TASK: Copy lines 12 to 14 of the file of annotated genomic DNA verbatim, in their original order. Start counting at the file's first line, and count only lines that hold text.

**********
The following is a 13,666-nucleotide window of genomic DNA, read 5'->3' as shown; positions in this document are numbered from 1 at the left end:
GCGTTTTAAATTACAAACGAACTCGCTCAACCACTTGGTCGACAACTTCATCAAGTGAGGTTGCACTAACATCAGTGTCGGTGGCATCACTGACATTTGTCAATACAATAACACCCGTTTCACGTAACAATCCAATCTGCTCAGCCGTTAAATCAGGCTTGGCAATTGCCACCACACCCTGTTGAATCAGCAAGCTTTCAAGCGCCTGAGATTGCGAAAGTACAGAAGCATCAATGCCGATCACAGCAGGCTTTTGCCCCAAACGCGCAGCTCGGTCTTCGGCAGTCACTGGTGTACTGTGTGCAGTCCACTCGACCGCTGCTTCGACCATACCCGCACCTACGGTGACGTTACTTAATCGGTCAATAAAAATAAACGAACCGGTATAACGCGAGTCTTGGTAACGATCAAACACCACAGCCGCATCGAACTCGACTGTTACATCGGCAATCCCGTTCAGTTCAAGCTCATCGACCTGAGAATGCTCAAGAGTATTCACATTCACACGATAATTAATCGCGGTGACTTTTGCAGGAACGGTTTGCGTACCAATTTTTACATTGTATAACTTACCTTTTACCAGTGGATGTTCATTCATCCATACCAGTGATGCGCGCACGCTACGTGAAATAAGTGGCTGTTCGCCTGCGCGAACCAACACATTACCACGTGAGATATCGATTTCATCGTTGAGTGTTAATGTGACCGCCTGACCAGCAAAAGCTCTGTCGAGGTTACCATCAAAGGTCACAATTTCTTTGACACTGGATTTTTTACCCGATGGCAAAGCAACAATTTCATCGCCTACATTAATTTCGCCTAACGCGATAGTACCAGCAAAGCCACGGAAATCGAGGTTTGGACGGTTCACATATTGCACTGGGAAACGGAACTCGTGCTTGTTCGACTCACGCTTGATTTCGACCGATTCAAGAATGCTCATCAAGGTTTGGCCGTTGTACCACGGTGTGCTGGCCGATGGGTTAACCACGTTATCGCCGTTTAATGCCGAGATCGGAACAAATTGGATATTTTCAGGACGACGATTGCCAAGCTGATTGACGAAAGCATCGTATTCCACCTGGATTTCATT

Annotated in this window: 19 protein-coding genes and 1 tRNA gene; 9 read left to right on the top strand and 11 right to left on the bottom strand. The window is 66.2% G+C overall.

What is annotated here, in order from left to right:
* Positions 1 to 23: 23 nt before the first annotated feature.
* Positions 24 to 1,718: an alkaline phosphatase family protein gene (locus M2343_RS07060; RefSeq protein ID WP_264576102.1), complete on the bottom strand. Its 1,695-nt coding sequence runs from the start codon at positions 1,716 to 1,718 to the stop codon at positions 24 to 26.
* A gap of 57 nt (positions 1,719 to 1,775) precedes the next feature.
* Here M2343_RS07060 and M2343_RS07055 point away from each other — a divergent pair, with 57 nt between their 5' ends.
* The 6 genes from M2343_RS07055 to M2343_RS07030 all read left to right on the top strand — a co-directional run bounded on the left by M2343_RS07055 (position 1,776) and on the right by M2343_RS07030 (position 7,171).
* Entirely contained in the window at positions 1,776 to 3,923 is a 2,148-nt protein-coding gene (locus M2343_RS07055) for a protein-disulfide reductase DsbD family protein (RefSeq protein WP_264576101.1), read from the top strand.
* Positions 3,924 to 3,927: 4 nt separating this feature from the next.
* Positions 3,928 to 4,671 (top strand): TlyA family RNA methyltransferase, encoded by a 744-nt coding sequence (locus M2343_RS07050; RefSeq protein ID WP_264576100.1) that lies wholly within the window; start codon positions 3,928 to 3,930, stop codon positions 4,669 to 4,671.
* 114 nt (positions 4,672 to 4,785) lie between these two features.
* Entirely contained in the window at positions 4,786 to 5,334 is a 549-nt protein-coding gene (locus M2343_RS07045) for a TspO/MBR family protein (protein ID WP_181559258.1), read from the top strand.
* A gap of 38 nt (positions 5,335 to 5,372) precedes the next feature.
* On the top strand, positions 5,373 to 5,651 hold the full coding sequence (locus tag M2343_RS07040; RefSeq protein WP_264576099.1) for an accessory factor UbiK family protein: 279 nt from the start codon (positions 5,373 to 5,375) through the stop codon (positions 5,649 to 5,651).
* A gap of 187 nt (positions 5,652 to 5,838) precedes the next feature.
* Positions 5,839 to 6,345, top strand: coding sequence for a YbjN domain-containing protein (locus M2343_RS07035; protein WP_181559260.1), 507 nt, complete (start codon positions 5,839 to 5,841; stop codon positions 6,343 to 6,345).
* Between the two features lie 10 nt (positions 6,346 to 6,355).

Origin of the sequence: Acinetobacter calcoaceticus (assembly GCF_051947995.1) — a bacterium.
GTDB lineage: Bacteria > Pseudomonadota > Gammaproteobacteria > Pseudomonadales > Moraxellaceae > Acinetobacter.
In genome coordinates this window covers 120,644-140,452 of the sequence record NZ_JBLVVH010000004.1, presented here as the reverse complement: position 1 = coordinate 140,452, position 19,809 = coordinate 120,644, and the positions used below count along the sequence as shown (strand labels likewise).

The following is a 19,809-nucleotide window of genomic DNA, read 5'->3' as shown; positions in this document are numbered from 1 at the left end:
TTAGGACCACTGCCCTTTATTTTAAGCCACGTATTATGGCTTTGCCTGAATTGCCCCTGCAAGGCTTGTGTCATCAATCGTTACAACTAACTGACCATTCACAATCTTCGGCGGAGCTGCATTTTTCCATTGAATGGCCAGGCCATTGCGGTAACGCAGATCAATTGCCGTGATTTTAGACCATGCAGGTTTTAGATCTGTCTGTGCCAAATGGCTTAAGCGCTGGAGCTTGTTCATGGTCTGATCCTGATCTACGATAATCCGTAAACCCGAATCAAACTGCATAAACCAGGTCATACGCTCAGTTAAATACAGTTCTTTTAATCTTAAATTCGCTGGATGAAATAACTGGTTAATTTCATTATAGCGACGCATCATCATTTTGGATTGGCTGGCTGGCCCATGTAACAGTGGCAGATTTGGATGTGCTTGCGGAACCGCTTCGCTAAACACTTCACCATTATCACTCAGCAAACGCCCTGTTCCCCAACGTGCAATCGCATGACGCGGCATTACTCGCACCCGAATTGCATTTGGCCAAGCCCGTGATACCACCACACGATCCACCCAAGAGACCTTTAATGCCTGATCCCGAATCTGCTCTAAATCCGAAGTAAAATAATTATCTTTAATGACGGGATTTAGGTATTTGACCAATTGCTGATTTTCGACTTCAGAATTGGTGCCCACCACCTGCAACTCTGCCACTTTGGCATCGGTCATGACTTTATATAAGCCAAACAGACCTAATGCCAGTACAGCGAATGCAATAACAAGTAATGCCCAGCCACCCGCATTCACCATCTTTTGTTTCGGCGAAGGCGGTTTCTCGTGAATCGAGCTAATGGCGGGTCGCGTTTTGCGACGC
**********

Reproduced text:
* Positions 3,928 to 4,671 (top strand): TlyA family RNA methyltransferase, encoded by a 744-nt coding sequence (locus M2343_RS07050; RefSeq protein ID WP_264576100.1) that lies wholly within the window; start codon positions 3,928 to 3,930, stop codon positions 4,669 to 4,671.
* 114 nt (positions 4,672 to 4,785) lie between these two features.
* Entirely contained in the window at positions 4,786 to 5,334 is a 549-nt protein-coding gene (locus M2343_RS07045) for a TspO/MBR family protein (protein ID WP_181559258.1), read from the top strand.